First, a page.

Most children or teens in the inpatient program will have a single-occupancy room (no roommate), if available. However, there are situations when a child or teenager benefits from having a roommate. For example, if being alone would impact treatment.

Upon arriving for check-in, we recommend limiting the number of belongings you bring to keep the units safe and make your child feel comfortable.

Items the patient may need include:

  • three days’ worth of comfortable clothing that adheres to the unit;
  • guidelines;
  • comfortable outdoor/athletic shoes;
  • toiletries;
  • soft bound books (paperback);
  • comforts of home: pictures, pillow or blanket, stuffed animal, etc.; or
  • non-electronic leisure activities such as puzzles, soft bound books, and coloring.

Items that are not allowed include (but not limited to):

  • clothing with hoods,
  • clothing with drawstrings, and
  • any items with metal.

Our team will review things that are not allowed (for privacy or other reasons). If your child or teen has those things, we will send them home with you or another family member.

Daily Programs

A typical day during inpatient treatment may include the following programs:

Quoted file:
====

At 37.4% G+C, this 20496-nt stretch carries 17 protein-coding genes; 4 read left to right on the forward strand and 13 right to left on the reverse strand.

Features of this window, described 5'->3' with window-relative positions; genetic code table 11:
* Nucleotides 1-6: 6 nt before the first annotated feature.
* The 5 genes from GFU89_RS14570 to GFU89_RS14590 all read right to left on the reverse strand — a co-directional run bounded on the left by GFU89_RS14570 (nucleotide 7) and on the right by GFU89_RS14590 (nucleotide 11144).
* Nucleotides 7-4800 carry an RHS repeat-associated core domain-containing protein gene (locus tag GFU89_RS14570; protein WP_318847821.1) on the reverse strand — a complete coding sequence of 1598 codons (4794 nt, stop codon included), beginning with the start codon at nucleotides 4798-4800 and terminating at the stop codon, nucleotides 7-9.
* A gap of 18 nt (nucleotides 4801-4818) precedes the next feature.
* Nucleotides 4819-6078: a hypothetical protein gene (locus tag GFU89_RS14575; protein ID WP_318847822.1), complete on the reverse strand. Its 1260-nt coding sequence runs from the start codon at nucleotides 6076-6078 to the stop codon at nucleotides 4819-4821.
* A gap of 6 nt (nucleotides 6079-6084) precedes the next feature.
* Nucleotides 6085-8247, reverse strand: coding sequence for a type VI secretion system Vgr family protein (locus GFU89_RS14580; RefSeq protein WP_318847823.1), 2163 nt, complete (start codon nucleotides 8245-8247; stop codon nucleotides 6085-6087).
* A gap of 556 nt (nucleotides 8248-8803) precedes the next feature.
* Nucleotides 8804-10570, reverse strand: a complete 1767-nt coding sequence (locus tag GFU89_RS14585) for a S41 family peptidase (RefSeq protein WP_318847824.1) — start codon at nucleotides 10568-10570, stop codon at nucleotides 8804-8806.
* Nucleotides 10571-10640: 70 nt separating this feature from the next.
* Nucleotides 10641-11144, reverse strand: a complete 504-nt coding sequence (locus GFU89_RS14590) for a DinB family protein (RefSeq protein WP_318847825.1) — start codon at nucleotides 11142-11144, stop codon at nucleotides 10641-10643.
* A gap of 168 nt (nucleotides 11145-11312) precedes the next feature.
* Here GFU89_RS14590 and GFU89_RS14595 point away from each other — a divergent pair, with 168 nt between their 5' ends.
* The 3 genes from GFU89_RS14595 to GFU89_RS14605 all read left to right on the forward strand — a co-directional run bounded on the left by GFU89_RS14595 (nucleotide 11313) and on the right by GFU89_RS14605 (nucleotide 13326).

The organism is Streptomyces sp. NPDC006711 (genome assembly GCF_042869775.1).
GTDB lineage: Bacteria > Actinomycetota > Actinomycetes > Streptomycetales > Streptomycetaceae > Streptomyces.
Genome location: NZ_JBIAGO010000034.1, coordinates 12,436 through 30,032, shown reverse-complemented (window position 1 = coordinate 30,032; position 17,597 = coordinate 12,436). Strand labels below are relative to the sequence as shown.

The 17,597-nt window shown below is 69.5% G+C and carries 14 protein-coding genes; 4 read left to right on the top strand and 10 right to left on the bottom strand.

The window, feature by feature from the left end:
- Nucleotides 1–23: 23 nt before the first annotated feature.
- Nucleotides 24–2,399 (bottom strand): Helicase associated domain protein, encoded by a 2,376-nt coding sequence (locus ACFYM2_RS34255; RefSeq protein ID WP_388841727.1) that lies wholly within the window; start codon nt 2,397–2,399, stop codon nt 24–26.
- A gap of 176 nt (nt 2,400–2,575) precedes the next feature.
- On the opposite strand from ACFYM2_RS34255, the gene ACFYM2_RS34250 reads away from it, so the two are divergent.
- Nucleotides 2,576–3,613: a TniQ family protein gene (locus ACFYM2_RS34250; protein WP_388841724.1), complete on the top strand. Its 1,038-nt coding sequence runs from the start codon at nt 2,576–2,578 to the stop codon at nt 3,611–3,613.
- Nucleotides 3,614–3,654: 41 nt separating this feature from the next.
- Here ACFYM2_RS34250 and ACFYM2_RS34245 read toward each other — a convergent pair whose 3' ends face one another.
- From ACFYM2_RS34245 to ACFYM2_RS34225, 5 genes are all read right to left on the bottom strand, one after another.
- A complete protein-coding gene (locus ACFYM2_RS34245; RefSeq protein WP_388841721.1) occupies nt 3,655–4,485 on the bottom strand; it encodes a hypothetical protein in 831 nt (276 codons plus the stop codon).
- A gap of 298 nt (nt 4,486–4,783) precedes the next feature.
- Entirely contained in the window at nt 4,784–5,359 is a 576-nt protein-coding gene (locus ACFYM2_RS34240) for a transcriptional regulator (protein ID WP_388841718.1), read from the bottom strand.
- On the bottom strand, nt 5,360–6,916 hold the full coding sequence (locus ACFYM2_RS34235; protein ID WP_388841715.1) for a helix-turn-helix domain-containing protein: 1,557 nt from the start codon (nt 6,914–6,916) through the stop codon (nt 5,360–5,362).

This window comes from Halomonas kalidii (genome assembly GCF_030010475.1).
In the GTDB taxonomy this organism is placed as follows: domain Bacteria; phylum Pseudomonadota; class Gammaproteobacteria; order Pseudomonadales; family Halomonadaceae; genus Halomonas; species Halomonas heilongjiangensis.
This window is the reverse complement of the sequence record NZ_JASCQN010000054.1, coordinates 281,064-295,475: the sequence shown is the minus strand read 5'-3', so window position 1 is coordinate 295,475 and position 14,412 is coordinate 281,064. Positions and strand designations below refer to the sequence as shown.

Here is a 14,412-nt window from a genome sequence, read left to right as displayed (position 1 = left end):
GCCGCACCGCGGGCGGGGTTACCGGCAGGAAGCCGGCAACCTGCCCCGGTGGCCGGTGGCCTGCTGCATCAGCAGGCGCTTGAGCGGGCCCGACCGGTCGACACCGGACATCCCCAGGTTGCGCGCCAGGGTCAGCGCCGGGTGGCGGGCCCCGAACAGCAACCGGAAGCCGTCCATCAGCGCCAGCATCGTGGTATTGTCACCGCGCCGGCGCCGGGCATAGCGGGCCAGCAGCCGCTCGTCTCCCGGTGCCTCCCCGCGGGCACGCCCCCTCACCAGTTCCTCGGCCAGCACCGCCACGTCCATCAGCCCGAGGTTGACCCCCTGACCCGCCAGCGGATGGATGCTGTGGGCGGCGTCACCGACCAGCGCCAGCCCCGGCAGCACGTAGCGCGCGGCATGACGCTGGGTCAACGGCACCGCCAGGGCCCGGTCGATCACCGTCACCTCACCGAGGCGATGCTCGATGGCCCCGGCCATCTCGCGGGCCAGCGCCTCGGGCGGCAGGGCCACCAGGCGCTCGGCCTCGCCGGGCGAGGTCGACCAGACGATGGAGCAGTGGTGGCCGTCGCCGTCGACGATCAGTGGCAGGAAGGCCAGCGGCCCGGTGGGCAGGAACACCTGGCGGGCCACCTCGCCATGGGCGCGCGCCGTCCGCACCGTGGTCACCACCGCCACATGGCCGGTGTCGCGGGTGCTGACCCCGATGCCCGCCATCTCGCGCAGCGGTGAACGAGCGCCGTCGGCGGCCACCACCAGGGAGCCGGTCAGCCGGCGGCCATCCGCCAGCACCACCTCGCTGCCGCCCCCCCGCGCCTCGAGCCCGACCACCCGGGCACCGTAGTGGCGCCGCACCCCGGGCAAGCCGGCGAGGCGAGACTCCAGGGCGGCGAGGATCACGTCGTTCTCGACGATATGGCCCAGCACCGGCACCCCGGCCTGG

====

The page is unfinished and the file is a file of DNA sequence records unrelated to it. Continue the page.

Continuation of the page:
It’s important for parents or caregivers to be involved in these therapies as much as possible. We recognize that many families have other things they need to attend to during the time their child or teenager is in inpatient treatment, such as work or caring for other children. We will do our best to accommodate the schedules of parents and caregivers.

Day of Discharge

When a child or teenager completes their inpatient program, we provide them with a clear discharge plan, which may include: 

  • recommendation and instructions to enter a residential treatment program, day treatment program, or intensive outpatient program (IOP),
  • information on how to take medications, and
  • ongoing individual, family, and/or group therapy appointments.

Mental Health Resources

If your child or adolescent is not in an immediate or life-threatening situation, you can seek help in several ways by:

UNI Mobile Crisis Outreach Team

We have mobile crisis outreach team members who can come to your home—along with law enforcement and emergency medical personnel, if necessary—and help you decide whether your child or adolescent needs a higher level of care at the emergency room or our inpatient treatment center.

Contact Us

For questions and to learn more about the Inpatient Youth Services at UNI, call 801-583-2500. If you’d like to visit our inpatient treatment center today, please call first. However, we do accept walk-ins.

Contact our CrisisLine